Despite what experts, books and adverts may tell you, your baby only has a few needs once born; cuddles, love, milk, warmth, skin to skin contact and security. Oh and more cuddles. They don’t need a top of the range pram or the latest bouncy chair that rocks and sings them to sleep. Nor do they need harmful products on their skin or chemicals in the house to keep it spotlessly clean.
Our capitalist societies have unrealistic expectations on how fast mothers can and should get back to “normal” – which basically means running a household single-handedly.
Post partum resting is not always easy. This is where your tribe comes in. Before your baby arrives ask a few trusted people to help you in the first few weeks. You can ask friends to help with cleaning, meals, shopping and cuddling the baby while you get a little time to yourself. Use this time to shower, rest, eat, meditate, read or take a walk. It is also a good time to do some post partum exercises as our bodies do often encounter issues through pregnancy, birth, postpartum.
Having a baby is such a beautiful time in your life but can be tainted by feeling utterly overwhelmed by everything you feel you are expected to do. Let go of all these expectations and be guided by your baby – they really do know best.
“This planet could be healed in one generation by healing birth” – Elena Tonneti.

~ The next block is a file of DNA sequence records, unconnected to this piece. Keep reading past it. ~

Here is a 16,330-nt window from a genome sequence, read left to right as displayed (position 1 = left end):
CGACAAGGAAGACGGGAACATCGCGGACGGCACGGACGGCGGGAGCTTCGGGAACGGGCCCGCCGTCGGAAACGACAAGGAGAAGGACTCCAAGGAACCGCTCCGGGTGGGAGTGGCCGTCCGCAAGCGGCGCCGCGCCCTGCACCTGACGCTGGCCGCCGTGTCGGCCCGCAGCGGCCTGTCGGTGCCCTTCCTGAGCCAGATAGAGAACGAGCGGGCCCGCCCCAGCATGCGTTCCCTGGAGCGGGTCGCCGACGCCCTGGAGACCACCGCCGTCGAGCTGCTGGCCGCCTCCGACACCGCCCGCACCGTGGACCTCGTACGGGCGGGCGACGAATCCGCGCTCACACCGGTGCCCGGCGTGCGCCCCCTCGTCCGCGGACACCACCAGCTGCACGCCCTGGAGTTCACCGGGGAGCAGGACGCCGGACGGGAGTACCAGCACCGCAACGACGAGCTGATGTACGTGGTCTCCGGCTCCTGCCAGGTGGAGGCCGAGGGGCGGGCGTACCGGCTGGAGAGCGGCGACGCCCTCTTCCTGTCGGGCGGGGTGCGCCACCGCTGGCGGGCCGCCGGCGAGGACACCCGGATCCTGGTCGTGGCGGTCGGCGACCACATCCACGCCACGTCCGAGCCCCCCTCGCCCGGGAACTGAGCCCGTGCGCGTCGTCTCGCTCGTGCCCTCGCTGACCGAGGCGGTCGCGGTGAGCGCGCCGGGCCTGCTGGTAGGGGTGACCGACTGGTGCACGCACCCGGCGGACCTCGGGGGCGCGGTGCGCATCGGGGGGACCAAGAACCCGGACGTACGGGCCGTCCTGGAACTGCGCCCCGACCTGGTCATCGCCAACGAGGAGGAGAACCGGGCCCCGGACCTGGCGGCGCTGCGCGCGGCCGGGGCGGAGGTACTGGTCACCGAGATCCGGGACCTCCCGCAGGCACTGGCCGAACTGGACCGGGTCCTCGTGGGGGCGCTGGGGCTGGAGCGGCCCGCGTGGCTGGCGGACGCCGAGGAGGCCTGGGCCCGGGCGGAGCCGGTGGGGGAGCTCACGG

To Vaccinate or Not? The Choice is Yours.
Whether you vaccinate your child or not is your decision – it is not compulsory. Many new mums aren’t aware of this. While we are not advising either way we urge you to do your own independent research and make your own informed choice as to whether this is the right thing for your baby. Your GP and NHS website will be able to give you all the pros. This page will show you the view point of doctors and medical professionals you may not have heard of.
Check out the links below and consult an independent midwife or GP for more information. Many people do not know that the UK has vaccine injury settlements. You can claim up to £120k if you’re seriously disabled after a vaccination. https://www.gov.uk/vaccine-damage-payment
To question whether to vaccinate your child or not isn’t being “anti-vax”. You’re simply taking time to do your own research into something that is going into your babies body, just as you would with food, lotions what they breathe and what goes into their minds.
Watching real births, instead of those on the TV, show you how beautiful birthing your baby can be. I’m always in awe of, and incredibly grateful to, women who are happy to share their births in this way. It helps to reassure women and show birth may not be as noisy and traumatic as you’d picture and in fact can be incredibly calm and beautiful. The home birth of twin breech babies had me in bits!
Drawing upon her thirty-plus years of experience, Ina May Gaskin, the nation’s leading midwife, shares the benefits and joys of natural childbirth by showing women how to trust in the ancient wisdom of their bodies for a healthy and fulfilling birthing experience. Based on the female-centered Midwifery Model of Care, Ina May’s Guide to Natural Childbirth gives expectant mothers comprehensive information on everything from the all-important mind-body connection to how to give birth without technological intervention.
The Calm Birth Method is the book for modern mamas-to-be looking to create a calm and positive birth experience. Offering a direct and no-nonsense approach to birth preparation, this book is designed to give mothers, fathers, birth partners and everyone involved, confidence in the birth process.